Cons: this method of trading requires a high level of trust in a third party, and has a high level of risk of exit scams and phishing attacks.
Whatsapp escrow groups
This is by far the most popular way of trading bitcoin in Nigeria. For some people, this is the only method they have ever used.
Putting it simply, these are WhatsApp groups specially created for the purpose of trading cryptocurrencies. The admins of the group serve as escrow for trades, offering a certain degree of trust.
Trades are initiated by participants of the group, who state the amount of bitcoin they intend to buy and the rate they are willing to pay. A seller willing to sell at that price indicates and they notify a group admin. The buyer of the bitcoin sends Naira to the group admin's bank account. The admin confirms recipient of funds and tells the seller to send the bitcoin to the buyer's address. The seller sends the bitcoin and drops the transaction id for the admin to confirm. After confirmation, the admins send the fiat funds to the seller's bank account.
A small escrow fee is usually imposed on groups transactions. Fees are usually ₦200 for transaction below $300 and ₦500 ($1.38) for transactions above $500. Escrow fees are paid by the buyer.
However, It's not risk-free. The group admin can disappear with funds. Scammers can clone the admin's profile to initiate personal transactions at PM(an acronym that means personal message). Participants thinking they are dealing directly with admins they already trust then go ahead with such deals and get scammed. Groups of scammers even go to the length of forming escrow groups, add people from different crypto groups in a bid to scam random individuals.
Pros: It is the easiest and fastest way of buying and selling bitcoin. Rates are also very flexible and deals are also very available. This is the cheapest way to buy crypto in Nigeria.
Cons: require trust, and are susceptible to exit scams and phishing attacks.
Why does unregulated trading persist?
Despite the distinct risk of losing funds, informal trading is still prevalent in Nigeria for several reasons.
Firstly, for beginners, understanding the complexities of our existing financial system is a daunting task. Going through lengthy KYC processes makes it even worse and more burdensome. Exchanges ask for multiple proofs and documents, and individuals see no reason to go through these processes. In some cases they don’t even have the required documents, and see no reason to get them as there are more readily available and easier methods.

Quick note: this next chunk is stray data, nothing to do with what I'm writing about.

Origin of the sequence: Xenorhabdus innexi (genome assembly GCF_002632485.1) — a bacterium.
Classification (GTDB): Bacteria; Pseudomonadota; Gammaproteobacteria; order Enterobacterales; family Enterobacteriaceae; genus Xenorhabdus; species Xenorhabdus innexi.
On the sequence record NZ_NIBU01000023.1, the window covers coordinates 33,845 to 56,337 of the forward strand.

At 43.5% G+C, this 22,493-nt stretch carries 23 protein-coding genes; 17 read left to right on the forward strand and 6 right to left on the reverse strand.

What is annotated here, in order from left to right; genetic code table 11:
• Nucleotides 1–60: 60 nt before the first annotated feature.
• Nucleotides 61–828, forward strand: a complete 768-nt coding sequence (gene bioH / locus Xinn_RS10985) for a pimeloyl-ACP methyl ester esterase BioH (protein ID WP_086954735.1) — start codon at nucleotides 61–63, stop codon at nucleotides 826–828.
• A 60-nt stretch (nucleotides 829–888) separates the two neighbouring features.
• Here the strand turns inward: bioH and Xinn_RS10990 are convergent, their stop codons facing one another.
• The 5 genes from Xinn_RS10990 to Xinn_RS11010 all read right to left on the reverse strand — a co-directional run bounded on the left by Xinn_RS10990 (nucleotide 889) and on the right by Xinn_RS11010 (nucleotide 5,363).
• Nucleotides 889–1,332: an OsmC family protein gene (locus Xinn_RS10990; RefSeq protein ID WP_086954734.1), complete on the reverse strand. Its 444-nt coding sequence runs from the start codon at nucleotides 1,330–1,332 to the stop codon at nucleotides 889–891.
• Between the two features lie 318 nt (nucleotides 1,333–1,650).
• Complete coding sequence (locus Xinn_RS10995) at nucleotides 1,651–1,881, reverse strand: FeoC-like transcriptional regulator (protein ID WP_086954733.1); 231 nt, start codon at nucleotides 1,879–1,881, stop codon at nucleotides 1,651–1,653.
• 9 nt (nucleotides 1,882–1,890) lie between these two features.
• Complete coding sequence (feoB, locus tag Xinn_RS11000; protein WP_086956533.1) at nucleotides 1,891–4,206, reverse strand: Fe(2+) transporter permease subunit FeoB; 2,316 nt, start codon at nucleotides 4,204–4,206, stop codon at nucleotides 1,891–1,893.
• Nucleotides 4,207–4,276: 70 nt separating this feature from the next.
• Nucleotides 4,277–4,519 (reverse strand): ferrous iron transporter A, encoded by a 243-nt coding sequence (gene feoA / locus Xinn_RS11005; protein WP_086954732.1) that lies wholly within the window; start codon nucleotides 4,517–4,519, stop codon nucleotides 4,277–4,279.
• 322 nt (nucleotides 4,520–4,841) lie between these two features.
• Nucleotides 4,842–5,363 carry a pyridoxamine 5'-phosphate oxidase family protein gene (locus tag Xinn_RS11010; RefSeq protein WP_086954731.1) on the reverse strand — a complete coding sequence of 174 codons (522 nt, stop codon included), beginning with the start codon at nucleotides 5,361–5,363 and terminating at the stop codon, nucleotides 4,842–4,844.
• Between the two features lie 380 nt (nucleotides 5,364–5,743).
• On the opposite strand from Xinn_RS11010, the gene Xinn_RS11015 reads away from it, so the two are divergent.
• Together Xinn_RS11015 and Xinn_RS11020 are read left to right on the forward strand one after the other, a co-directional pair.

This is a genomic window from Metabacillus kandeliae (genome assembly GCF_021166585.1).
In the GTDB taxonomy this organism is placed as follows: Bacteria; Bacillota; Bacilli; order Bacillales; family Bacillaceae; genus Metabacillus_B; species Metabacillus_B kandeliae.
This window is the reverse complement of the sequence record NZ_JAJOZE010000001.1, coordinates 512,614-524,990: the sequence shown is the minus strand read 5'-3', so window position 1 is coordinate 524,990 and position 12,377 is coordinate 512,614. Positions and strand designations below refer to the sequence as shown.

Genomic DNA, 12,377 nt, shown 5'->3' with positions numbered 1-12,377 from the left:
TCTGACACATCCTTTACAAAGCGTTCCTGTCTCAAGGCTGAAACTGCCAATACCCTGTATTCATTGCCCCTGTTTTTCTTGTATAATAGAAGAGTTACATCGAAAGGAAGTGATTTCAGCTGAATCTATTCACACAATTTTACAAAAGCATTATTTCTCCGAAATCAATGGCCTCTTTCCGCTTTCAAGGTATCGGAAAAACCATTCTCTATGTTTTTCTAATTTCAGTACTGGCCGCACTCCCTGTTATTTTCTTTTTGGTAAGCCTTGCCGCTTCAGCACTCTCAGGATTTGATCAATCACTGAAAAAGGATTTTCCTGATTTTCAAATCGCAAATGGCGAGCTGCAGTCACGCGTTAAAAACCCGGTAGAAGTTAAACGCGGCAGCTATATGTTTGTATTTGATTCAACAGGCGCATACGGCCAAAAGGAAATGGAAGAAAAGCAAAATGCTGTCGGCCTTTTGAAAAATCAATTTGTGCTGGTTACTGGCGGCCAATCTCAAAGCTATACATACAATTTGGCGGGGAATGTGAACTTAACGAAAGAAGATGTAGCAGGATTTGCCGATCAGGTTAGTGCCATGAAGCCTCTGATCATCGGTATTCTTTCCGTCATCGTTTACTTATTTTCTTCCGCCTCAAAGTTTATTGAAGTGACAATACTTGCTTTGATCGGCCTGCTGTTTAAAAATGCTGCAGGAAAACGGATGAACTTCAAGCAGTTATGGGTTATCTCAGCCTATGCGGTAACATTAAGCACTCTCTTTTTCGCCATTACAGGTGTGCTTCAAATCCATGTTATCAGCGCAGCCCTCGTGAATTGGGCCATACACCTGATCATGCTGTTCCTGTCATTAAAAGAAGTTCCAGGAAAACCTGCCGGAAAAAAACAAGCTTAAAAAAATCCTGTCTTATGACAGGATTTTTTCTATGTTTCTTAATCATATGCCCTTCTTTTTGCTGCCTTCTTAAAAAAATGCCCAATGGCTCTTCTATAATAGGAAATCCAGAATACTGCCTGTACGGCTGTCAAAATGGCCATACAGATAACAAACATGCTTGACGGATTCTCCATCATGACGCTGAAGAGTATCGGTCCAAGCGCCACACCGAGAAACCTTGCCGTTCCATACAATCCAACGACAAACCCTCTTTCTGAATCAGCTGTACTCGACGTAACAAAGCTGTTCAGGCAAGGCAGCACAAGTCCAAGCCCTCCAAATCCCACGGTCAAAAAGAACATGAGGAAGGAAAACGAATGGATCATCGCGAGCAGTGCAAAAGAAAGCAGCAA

Secondly, Nigeria exchanges charge high fees - from deposit, to trading, to withdrawal fees. The most popular bitcoin exchange in Nigeria (Luno) charges fees even for bitcoin deposits, a practice that’s seen as predatory and has been largely abandoned elsewhere. Transactions in the informal market are by far cheaper.
Lastly, black market trades are often faster for naira transactions. After selling your bitcoin for naira on a Nigerian fiat-based exchange, it may take hours or days for your funds to reach your bank account. Worse still, withdrawals are not enabled during weekends.
When compared to black market methods that are instant and available all the time, most regular people would choose the latter.
Impact of informality
Unregulated trading is a recurring theme in Nigerian markets, and a feature of most developing regions. Informality fulfills demands that corrupt or inefficient states simply cannot, and offer alternatives to people who would normally be cut off from the global financial system. Nigeria is a perfect example of this.
On the one hand, these grey markets open more avenues to Nigerians wishing to get into cryptocurrencies. The ease involved has increased bitcoin transactions in Nigeria and helped empower individuals, especially when sending and receiving money from abroad.
On the other hand, they perpetuate the tradition of distrust that plagues many underdeveloped countries. The prevalence of unregulated businesses stifles innovation in the space, and prevent legitimate players from entering the competition - which in turn leads to cartels in the regulated space extracting predatory fees.
However, the pros of individual financial inclusion far outweigh the cons. And in time, the trust generated by the nature of blockchain itself may be just what Nigeria - and other developing countries - need to escape this damaging cycle.